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### Sig Figs

Posted: **Thu Oct 04, 2018 10:49 pm**

by **Mariam Baghdasaryan 4F**

If my empirical formula is CH2, for example, and then I need to use the molar mass to find the molecular formula, I do 1(12.011 g.mol^-1)+2(1.008 g. mol^-1). Will my answer have 3 places after the decimal because I am supposed to focus on the addition rule or will it be 4 significant digits because of the multiplication rule?

### Re: Sig Figs

Posted: **Thu Oct 04, 2018 11:02 pm**

by **Chem_Mod**

You only multiply when you're taking into account how many carbons and hydrogens are in the empirical formula. Since your final operation is addition, you would focus on the significant figure rules for addition. In this case, you would limit your answer to 3 decimal places.

### Re: Sig Figs

Posted: **Thu Oct 04, 2018 11:02 pm**

by **Luis_Yepez_1F**

If I remember correctly, when it comes to a combination of both multiplication/division and addition/subtraction. You would adhere to the addition rule for sig figs.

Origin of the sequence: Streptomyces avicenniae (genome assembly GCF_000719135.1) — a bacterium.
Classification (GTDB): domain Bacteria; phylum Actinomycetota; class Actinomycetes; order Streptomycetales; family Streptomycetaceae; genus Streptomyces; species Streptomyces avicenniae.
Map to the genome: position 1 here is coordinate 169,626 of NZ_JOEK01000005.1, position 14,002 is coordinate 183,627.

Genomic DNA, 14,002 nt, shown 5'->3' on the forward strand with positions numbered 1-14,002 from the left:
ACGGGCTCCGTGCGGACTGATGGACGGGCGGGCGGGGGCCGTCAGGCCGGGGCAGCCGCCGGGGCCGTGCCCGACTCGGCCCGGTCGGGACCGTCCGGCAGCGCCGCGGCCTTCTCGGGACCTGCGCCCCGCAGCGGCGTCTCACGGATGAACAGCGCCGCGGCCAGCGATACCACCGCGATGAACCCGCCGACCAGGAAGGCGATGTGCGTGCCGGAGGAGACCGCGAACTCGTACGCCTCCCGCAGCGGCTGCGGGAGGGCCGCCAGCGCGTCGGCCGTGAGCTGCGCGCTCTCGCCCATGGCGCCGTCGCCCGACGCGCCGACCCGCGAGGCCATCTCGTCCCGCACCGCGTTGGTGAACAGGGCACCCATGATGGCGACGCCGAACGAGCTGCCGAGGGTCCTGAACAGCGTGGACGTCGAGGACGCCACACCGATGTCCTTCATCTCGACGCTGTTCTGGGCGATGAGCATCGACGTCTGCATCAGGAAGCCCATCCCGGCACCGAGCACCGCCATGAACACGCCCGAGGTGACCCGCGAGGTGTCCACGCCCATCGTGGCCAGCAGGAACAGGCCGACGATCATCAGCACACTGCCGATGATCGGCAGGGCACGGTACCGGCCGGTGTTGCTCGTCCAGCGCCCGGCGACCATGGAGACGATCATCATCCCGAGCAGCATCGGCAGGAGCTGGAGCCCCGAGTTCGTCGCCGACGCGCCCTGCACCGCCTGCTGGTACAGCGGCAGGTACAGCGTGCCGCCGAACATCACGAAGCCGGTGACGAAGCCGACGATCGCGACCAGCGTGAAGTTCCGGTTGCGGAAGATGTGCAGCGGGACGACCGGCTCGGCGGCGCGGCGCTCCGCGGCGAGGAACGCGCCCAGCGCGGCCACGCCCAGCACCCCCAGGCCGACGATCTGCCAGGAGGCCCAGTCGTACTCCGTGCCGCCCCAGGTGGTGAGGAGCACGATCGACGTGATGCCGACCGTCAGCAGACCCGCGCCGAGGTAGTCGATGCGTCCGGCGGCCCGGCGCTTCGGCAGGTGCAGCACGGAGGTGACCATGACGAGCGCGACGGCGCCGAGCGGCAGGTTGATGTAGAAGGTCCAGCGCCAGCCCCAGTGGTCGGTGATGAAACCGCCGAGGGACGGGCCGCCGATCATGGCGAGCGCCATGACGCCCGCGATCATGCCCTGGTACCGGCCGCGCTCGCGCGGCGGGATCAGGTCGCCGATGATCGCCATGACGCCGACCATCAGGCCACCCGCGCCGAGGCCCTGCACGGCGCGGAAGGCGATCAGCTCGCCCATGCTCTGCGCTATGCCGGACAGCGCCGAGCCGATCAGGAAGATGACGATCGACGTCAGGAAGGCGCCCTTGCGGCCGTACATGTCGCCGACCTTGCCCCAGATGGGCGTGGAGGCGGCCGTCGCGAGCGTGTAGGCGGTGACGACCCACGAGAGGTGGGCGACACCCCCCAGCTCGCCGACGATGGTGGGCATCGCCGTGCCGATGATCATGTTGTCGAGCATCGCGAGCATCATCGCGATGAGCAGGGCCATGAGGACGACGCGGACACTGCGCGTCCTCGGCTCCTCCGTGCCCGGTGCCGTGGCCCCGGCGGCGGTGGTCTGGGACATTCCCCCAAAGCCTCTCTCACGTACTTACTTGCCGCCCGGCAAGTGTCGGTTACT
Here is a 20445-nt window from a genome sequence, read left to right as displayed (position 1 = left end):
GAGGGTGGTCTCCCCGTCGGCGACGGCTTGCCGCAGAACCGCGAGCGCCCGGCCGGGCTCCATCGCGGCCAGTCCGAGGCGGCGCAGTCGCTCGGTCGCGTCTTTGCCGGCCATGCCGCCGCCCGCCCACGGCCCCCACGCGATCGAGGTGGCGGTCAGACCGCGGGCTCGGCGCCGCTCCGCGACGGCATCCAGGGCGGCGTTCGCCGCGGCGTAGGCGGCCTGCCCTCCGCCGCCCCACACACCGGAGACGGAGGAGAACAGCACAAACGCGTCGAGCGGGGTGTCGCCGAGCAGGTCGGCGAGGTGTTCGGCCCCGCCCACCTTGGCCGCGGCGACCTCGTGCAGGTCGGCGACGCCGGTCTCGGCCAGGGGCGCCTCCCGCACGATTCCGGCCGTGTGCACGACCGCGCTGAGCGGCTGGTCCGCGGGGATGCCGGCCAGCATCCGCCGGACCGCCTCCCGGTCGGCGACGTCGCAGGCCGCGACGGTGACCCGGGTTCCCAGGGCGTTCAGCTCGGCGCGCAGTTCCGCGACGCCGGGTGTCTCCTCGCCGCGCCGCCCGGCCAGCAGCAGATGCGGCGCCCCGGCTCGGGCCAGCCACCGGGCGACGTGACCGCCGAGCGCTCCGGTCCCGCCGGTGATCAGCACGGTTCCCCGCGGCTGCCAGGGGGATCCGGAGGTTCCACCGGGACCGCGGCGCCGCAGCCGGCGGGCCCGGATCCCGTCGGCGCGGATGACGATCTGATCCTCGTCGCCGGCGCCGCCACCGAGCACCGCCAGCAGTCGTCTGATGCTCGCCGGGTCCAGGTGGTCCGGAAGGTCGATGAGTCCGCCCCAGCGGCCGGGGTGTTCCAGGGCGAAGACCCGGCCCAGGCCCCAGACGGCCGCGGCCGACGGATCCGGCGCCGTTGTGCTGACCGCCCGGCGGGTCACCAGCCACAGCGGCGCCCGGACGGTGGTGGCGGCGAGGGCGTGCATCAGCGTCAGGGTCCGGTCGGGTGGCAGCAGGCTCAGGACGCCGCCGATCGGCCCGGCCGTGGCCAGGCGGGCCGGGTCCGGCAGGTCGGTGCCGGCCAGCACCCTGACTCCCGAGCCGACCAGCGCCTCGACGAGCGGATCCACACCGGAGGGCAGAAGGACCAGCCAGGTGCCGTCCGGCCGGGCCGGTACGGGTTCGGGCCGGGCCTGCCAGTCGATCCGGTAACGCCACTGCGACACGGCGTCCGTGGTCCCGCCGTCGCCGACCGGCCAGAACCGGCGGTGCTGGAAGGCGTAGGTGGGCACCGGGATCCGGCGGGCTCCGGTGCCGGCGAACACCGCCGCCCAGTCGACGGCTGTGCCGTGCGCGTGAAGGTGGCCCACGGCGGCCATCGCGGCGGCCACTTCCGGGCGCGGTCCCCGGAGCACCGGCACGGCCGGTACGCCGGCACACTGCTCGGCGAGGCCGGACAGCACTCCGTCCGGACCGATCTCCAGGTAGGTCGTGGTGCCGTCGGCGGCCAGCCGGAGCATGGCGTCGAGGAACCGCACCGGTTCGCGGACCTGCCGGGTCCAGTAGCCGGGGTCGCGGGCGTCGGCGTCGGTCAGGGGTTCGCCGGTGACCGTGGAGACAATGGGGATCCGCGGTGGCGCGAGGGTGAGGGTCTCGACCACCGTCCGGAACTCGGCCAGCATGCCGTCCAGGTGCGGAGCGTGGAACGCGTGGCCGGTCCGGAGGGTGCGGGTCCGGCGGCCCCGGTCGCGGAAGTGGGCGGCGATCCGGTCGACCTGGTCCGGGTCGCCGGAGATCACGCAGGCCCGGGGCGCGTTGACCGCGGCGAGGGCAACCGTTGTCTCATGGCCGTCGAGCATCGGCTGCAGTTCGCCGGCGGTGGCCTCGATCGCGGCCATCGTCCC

### Re: Sig Figs

Posted: **Fri Oct 05, 2018 3:22 am**

by **Matthew Choi 2H**

In your first multiplication calculation (1*12.011), you will end up with 5 significant figures. In your second multiplication calculation, (2*1.008), you will end up with 4 significant figures. However, in your last calculation, you adhere to the addition/subtraction rule for significant figures.When you add (12.011+2.106), you will end up with 14.027, which has 5 significant figures, but this is fine because the addition/subtraction rule states that you round to the precision of the least precise addend which refers to the thousandths place. You don't have to take into account the extra significant figure before the decimal place in the addition/subtraction rule.